It also amazed me to sit and watch Bob whip out these sketches, while the people who were paying for them stood and watched his every move. And he assured me that the two or three or four requests an hour he was getting "was nothing" compared to some of the comic conventions, where he is drawing nonstop for six to seven hours. Incredible stamina, it seems to me, on top of the talent and concentration required to produce the sketches themselves.

Bob has done so many other things since Ren & Stimpy, which was, after all, twenty years ago; but this remains his biggest claim to fame, and is what gets him invited to these things.

I wandered around the room at one point, just to see what else was happening. There were a number of cartoonists like Bob, available for drawings on demand, as well as having examples of their work for sale, from poster-sized to post card sized, even printed on the front of T-shirts. A lot of the artwork was macabre to downright gruesome. But what there was much more of was merchandise. People selling everything from vintage comic books (lots of those, though Bob told me that at other conventions that aspect is huge), to toys, to comic-related collectables. There were also plenty of people strolling around in costumes representing favorite comic characters. The whole thing struck me as weird, but harmless.

Perhaps the most enjoyable part of the whole experience was the breakfast we had this morning with two of Bob's fellow artists. Interestingly, both of these guys know Bob from back in the days when he was drawing for Marvel Comics, in New York City, before he moved into animation. The inevitable "claim to fame" of one of them, Rick Parker, is that he produced all of the artwork for the comic book offshoot of the Bevis and Butthead T.V. cartoon. If any characters are less appealing than Ren & Stimpy it is surely Bevis and Butthead! And a lot of Rick's work these days I would have to put into the macabre-to-downright-gruesome category I mentioned above. And yet, Rick is an extremely nice fellow! It would seem he just has an...interest-ing...take on the world.

In fact, one of the things he said, and Mort Todd, the other fellow having breakfast with us, (claim to fame: Cracked Magazine, and more recently, Tales from the Crypt comic series) chimed in in agree-ment: when they were kids, their mothers were always asking them why they didn't draw pretty pictures, nice pictures. But pretty and nice just struck these guys as boring, uninteresting.

Though I'm glad to have experienced one -- and am especially glad to have had the opportunity to spend time with my brother, whom I see so rarely -- I can't say a comic convention is my kind of thing. But then, I've never been into comic books -- except for maybe Betty and Veronica, when I was about 10 (much too nice for Rick or Mort or brother Bob, I'm sure) -- nor cartoons, particularly. I enjoy animated features like Shrek or Ice Age (on which brother Bob worked) or The Lion King as much as the next middle-brow person, but the cartoon shows that appear on television just strike me as a total waste of my time. The Simpsons has never seemed anything but stupid to me, -- and I've never found stupid amusing -- and I've already indicated my feelings about Ren & Stimpy (though most of those show do have their amusing moments), Bevis and Butthead, and the macabre to downright gruesome stuff that seems to be so popular with many folk these days. But the people who produce these things really are all artists, creative people eager to make something, even if it's not nice, or pretty. More power to them.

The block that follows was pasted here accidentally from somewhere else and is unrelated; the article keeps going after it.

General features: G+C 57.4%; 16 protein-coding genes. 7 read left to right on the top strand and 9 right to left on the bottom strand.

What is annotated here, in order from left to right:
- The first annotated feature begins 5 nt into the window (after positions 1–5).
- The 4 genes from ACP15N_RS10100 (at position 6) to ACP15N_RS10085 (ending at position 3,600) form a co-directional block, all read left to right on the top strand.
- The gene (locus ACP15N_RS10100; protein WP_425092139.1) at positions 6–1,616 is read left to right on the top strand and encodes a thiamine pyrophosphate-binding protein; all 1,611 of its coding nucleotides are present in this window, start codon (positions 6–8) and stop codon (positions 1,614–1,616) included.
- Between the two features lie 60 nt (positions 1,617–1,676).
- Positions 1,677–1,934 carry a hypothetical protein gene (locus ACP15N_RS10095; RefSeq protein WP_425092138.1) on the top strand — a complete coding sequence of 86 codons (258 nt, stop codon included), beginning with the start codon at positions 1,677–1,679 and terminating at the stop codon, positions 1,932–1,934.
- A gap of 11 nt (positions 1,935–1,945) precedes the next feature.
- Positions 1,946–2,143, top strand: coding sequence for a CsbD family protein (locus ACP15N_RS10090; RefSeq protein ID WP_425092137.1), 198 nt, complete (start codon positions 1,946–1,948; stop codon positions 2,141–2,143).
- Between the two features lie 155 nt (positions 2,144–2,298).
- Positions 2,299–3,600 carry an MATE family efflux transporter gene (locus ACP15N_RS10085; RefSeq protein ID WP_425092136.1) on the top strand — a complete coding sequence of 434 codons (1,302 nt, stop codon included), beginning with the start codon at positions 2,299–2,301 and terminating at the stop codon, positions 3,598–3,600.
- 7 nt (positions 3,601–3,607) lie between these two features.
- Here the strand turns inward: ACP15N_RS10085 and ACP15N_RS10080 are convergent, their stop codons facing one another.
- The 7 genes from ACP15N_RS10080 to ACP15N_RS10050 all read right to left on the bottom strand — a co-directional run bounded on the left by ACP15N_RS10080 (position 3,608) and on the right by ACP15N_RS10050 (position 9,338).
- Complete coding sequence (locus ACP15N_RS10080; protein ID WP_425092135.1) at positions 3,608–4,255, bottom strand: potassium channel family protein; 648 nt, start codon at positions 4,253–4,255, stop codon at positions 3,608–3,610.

Thursday, November 8, 2012

Here we go again

November 8th, the date of the first snow storm of the season, here in central Maine. We woke up to about two inches of the white stuff on the ground this morning. But the temperature had already climbed above freezing, so the sporadic precipitation had turned to rain. Indeed, at 10:45, when I was out there clearing the roof of my car, and the windshield, I was being pelted by raindrops. By the time I left work for home this afternoon, at 3:45, the snow had disappeared from all the streets, though it still lay on many lawns, with blades of grass peeking through.

Mainly what it was was cold, as it has been for the past couple of days. Overcast, and very windy, the wind out of the northeast. Yes, a good old-fashioned Nor'easter, which we don't really get all that often. But when the weather comes at us from that direction, in off the Atlantic, you'd better have on a good warm coat, a warm scarf around your neck, gloves on your hands. I did, as well as slacks and winter boots, but could still feel the cold.

Of course, farther south, in New York and New Jersey, they were dealing with the same kind of weather, while still in recovery mode from last week's Storm Sandy. People who had just recently gotten power back, found themselves without it again. We've been very lucky here in Maine; neither storm hit us that hard, or had anywhere near the repercussions.

I have to admit, I'm not eagerly anticipating winter weather. I've been here in Maine for only seven years, had to shovel out for only seven winters, but already it's beginning to seem old. Imagine those folks who have lived here all their lives -- 30, 60, 80 years! That's a powerful lot of shoveling...